An editorial appeared in the Boston Globe that makes a compelling argument that schools should ensure a steady diet of physical education classes to help combat the skyrocketing incidence of childhood obesity. Anticipating concerns that more time in gym class means less time in academics, the Globe writes:
Some parents worry that forcing kids to take gym would take too much class time away from academic subjects. But that’s an argument for extending the school day, not chipping away at important enrichment programs like physical education - or, for that matter, music and art. Some charter schools with longer hours have been able to protect those programs, one of the reasons that may account for their success….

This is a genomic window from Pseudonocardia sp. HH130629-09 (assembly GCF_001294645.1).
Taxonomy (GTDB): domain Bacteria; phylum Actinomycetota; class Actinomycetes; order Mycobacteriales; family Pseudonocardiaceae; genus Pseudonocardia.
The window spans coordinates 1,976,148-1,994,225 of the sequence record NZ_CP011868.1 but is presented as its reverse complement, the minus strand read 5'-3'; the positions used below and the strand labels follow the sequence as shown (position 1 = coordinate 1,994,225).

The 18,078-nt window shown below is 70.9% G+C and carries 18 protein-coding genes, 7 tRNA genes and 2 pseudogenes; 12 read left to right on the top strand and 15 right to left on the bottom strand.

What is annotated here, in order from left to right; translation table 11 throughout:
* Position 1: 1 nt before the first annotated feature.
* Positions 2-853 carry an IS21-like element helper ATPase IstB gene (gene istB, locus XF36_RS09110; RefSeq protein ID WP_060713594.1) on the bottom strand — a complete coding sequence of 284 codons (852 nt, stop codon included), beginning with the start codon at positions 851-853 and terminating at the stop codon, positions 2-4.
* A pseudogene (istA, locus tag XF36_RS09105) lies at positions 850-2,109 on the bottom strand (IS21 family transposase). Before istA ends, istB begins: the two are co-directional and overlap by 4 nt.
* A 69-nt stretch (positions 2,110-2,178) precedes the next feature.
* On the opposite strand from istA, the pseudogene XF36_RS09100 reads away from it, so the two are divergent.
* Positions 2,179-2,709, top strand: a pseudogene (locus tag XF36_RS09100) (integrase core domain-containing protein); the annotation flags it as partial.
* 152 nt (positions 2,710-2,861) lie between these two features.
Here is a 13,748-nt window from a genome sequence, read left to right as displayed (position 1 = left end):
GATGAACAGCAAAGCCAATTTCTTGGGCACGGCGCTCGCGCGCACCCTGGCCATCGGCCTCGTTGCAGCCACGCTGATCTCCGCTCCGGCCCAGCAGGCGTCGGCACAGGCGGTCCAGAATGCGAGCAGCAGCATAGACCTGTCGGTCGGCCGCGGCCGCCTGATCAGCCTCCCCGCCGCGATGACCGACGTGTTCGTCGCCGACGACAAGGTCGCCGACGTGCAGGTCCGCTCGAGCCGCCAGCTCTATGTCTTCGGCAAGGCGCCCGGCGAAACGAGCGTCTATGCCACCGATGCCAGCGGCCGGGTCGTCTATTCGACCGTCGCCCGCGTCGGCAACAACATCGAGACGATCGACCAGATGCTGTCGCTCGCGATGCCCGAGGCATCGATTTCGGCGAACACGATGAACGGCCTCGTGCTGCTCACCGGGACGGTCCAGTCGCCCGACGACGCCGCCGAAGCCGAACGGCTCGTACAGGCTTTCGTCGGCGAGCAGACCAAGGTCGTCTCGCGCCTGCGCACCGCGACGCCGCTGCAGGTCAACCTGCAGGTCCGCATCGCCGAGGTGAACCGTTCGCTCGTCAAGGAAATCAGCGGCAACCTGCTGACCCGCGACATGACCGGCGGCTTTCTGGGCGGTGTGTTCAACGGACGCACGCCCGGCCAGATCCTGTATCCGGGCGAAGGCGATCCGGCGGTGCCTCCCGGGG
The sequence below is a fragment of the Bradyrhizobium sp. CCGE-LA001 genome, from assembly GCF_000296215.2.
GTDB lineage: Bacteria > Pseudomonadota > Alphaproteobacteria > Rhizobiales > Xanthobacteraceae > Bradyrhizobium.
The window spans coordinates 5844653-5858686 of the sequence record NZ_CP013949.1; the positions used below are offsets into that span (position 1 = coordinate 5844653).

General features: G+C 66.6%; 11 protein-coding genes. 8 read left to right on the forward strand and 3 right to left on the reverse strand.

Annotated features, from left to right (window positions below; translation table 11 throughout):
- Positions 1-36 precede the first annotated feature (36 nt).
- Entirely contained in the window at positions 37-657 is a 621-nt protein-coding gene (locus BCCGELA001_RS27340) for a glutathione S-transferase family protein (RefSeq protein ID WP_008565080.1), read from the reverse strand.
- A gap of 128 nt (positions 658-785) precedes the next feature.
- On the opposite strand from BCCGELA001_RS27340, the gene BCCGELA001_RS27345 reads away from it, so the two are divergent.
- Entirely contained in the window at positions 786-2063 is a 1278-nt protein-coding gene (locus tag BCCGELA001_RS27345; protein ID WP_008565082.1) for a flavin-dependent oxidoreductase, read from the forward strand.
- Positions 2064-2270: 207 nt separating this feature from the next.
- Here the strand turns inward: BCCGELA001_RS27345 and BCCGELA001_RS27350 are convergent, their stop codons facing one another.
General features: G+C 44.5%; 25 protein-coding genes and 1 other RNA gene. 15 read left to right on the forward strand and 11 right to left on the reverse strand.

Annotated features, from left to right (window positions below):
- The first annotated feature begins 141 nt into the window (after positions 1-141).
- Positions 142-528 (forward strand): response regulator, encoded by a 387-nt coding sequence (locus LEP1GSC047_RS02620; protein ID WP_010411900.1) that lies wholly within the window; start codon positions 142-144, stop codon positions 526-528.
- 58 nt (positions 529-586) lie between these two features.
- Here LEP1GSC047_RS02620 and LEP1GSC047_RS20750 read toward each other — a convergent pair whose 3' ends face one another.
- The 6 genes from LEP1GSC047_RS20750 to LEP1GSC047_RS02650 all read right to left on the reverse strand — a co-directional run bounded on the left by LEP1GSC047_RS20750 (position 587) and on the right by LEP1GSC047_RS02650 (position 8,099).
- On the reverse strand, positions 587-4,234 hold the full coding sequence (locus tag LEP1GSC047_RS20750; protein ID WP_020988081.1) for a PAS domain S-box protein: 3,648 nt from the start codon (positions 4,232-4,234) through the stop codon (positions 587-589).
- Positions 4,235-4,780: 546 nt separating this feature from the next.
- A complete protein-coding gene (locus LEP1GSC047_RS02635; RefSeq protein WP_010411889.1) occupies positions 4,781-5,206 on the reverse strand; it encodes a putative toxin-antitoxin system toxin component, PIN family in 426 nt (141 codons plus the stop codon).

Massachusetts schools should have physical education programs, and a school day long enough to accommodate them.
Indeed, this neat summary of the argument we’ve been making for years nicely captures why expanding time is so key in the education community. Nearly every improvement that policymakers and education leaders hope to bring to schools - from gym classes to professional development to higher standards - ultimately rests upon the need to spend more time engaging in that particular activity or class. Time is not, therefore, a niche issue that can be separated from others, but rather an all-encompassing matter that affects almost everything that takes place during the school day. Add time and the whole schooling experience can change.